POPSUGAR Celebrity

Whatchu Lookin' At? 5 Dog Walk Distractions

May 17 2011 - 11:27am

Between potty stops and smell breaks, you can end up short on exercise and long on time when walking a pooch! To help us out, I've rounded up the five categories I'd consider the top distractions for dogs. Check out the slideshow to see my tips for dealing with each type. Happy trails to you!

New Friends

I know North wants to sniff practically anyone that walks by and coos at him . . . but sometimes they're actually stopping to talk to me, not greet him.

Tip: To have a good canine citizen, make your dog sit first and greet his new friends properly.

Cars, Bikes, and Joggers

I'd lump this group together as they're things that typically move quickly, asking for a chase!

Tip: If your dog is affected like this — or scared by bikes and cars — try to walk with him on the inside of the sidewalk so you're between him and the street and pick less busy times and neighborhoods to frequent whenever possible.

New Locations

New locations bring new smells! As nice as it is to let a pup stop and sniff every tree, hydrant, lamppost, doorway, etc. (or take two hours for an evening exercise session), this isn't always what you want.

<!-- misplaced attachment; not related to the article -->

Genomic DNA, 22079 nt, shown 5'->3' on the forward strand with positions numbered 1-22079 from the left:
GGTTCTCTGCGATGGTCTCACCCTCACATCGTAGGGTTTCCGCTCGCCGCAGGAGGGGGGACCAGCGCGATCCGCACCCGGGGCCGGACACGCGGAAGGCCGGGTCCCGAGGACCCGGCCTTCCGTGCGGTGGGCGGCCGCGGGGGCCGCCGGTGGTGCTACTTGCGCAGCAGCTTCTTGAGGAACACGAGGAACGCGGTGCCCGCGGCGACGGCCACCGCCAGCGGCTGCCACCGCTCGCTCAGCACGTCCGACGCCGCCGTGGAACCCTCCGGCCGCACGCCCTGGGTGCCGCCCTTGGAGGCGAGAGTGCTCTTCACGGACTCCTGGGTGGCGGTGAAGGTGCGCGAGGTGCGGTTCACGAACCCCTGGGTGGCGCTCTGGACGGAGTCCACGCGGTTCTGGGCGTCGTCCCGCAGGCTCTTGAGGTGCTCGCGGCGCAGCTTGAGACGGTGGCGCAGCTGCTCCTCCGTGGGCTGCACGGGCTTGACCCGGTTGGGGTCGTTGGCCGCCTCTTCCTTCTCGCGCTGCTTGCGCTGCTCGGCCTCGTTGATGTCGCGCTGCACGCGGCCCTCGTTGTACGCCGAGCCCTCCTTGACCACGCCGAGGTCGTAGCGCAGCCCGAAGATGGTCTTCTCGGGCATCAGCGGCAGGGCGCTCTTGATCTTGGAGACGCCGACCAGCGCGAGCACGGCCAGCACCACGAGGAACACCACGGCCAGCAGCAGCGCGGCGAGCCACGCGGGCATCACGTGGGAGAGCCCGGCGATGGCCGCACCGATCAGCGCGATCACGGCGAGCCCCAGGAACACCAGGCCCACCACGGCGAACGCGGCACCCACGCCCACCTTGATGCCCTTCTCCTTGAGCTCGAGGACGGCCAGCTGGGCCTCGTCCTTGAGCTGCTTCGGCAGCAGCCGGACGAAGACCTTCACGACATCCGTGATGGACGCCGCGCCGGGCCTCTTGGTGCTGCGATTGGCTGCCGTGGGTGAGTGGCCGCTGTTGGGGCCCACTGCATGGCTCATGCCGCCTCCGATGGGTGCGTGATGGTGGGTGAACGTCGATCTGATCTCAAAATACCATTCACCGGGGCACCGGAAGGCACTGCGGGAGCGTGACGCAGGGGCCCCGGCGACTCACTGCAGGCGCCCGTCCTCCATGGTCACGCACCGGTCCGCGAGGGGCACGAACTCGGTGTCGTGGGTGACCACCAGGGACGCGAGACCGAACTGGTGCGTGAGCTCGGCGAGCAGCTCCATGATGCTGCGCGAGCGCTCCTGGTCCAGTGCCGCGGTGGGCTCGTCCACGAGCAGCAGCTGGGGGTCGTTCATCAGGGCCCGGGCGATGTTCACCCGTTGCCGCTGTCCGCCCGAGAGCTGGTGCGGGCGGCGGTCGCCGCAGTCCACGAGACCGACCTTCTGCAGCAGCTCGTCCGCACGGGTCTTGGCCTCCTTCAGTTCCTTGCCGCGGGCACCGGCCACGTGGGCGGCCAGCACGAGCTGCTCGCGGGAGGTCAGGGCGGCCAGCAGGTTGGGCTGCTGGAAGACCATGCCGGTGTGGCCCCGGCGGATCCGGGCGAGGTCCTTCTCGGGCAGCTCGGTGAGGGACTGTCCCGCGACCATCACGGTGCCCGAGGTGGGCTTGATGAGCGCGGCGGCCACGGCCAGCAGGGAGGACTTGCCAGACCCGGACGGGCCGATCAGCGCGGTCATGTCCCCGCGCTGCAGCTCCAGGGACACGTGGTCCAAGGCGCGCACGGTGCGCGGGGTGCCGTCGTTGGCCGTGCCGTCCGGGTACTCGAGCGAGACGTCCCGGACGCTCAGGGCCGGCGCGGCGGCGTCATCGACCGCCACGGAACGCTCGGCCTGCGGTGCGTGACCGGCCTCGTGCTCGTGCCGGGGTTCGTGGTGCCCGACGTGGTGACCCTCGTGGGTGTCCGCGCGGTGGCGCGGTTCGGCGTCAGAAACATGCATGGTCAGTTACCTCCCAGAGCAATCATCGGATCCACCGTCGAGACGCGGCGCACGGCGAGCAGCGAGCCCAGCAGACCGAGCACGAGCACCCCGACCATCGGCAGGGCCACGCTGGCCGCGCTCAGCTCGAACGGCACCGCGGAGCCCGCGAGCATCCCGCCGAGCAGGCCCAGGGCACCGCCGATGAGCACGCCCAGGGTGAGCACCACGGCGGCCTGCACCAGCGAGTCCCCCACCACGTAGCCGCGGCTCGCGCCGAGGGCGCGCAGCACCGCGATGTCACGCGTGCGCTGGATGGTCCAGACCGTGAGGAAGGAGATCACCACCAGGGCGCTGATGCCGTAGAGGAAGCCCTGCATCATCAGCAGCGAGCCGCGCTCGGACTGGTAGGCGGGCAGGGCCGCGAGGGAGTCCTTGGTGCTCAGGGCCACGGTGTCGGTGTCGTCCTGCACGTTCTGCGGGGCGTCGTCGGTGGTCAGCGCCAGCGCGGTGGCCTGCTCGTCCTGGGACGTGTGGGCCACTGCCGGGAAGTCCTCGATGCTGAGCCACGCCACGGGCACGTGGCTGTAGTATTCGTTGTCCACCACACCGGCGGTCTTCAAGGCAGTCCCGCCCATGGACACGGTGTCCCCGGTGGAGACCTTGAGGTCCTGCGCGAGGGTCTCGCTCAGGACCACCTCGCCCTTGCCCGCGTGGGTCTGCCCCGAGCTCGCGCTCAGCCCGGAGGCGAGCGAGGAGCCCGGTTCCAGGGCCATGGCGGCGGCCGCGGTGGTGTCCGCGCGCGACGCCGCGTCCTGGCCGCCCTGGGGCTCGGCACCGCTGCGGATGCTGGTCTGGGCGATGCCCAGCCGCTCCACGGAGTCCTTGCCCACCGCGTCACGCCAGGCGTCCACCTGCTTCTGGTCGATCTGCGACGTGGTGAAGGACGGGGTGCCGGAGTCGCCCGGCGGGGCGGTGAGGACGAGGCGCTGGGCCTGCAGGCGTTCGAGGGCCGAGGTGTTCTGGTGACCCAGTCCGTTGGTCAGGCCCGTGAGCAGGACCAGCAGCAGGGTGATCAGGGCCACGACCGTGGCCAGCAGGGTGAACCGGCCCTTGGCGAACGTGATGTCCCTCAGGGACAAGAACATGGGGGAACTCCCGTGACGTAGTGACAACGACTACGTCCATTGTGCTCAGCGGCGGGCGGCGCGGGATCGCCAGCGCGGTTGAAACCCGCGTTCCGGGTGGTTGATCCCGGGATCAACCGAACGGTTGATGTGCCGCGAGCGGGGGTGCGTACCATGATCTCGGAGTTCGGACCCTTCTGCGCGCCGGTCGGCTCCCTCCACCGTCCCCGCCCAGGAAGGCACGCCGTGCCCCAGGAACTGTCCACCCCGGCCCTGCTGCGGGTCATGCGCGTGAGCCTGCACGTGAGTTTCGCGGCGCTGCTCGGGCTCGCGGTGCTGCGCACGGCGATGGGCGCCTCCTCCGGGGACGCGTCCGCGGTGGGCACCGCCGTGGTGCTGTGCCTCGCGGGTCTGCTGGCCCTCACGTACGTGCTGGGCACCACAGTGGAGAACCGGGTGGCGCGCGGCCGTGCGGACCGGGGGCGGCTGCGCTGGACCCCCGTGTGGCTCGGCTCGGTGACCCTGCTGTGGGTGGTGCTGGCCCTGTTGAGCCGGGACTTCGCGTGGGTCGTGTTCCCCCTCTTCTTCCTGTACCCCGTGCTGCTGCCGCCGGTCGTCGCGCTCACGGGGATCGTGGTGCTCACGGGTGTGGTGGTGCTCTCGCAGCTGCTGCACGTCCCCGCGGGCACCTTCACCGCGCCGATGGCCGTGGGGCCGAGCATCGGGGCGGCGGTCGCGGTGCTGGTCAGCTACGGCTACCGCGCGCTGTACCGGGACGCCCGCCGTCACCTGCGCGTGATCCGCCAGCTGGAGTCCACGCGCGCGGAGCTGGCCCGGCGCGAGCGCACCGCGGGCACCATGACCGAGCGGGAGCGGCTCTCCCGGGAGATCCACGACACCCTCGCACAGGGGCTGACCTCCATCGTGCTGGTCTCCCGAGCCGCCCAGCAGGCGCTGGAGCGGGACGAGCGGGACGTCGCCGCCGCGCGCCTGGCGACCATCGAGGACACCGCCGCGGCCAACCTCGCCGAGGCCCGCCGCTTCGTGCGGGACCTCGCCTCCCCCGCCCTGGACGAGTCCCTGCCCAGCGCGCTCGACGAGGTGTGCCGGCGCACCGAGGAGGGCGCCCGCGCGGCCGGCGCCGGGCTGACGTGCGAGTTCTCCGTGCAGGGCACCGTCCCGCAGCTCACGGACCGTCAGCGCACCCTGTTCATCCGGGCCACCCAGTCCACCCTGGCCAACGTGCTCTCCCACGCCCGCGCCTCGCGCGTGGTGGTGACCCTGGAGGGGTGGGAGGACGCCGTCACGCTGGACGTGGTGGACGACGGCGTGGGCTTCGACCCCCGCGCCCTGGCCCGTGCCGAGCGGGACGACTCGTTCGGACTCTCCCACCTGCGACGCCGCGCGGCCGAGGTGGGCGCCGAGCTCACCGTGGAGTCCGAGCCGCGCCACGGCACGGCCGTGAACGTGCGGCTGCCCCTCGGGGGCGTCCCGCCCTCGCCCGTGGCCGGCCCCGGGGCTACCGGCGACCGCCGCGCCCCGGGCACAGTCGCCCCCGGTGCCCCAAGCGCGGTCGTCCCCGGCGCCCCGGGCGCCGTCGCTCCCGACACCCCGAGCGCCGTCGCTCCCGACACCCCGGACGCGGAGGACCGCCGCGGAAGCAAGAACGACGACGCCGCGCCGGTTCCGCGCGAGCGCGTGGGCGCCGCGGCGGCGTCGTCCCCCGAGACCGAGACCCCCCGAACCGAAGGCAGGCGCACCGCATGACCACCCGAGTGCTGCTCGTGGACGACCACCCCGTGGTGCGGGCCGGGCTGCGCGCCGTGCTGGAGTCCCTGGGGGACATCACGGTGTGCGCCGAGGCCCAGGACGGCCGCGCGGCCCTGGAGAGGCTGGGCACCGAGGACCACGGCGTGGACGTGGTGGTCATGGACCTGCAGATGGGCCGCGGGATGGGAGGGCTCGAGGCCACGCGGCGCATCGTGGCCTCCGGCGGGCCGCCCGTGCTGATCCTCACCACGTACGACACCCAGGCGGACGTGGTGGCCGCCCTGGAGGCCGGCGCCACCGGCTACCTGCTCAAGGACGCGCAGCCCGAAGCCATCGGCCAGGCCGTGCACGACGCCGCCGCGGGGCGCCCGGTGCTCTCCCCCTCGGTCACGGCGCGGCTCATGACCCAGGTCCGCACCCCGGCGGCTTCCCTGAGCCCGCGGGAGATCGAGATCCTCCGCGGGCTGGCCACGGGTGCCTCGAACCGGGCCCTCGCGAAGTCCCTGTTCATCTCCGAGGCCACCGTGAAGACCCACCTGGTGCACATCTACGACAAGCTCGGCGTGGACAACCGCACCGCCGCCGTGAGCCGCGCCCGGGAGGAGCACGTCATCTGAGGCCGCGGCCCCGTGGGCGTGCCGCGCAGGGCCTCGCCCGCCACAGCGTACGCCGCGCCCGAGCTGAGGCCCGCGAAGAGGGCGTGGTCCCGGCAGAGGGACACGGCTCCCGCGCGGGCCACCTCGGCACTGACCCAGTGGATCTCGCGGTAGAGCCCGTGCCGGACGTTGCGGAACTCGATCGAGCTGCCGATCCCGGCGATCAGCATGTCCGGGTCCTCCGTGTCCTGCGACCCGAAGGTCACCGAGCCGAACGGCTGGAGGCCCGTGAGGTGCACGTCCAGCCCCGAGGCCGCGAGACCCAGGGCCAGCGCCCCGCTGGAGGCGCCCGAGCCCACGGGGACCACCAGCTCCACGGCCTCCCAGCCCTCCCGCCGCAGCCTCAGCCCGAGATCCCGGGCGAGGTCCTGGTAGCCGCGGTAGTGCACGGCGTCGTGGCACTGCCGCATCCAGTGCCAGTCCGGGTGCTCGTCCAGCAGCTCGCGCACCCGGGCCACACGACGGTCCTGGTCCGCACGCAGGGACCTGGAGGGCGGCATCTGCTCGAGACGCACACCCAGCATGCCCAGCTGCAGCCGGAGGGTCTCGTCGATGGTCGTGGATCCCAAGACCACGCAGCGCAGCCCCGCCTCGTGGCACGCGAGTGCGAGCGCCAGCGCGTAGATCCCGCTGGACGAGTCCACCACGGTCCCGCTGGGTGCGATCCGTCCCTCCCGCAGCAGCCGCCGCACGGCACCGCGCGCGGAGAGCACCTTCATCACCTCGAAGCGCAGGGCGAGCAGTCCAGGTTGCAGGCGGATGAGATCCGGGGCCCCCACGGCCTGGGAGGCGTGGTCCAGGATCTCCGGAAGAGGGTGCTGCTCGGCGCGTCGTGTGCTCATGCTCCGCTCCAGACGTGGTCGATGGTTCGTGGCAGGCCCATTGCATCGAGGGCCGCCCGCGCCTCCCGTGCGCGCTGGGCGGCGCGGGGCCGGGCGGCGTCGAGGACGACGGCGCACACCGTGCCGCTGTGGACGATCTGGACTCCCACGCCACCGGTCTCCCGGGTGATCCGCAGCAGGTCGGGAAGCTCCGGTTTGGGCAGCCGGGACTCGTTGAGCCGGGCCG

Tip: Let your pup smell every once in a while, either every few stops or for the first half of the walk, then quickly redirect his attention any time after that. (Treats help!)

Vermin, Leaves, and Other Low Motion

Like we saw in the movie Up [1], a squirrel can put some dogs into a frenzy — it's nature, of course. Other particularly nosy pups perk up at anything fluttering by at eye level making leaves, bugs, and other non furry or feathered items a moving target as well.

Tip: Using a calm voice and a gentle tug of the leash, dismiss the item and encourage your pet to move on.

Other Dogs

Leash aggression can attack even the friendliest dog. Pups can sense your tension on the leash (if he's done it before), and may act out. Furthermore, some consider other dogs a "threat" needed to be dealt with.

Tip: Work on your dog's socialization, not just off-leash but on-leash walks with another furry friend and another human leader. This can identify if he's just "protecting you" or if he simply isn't sure what to do yet with other leashed pups.

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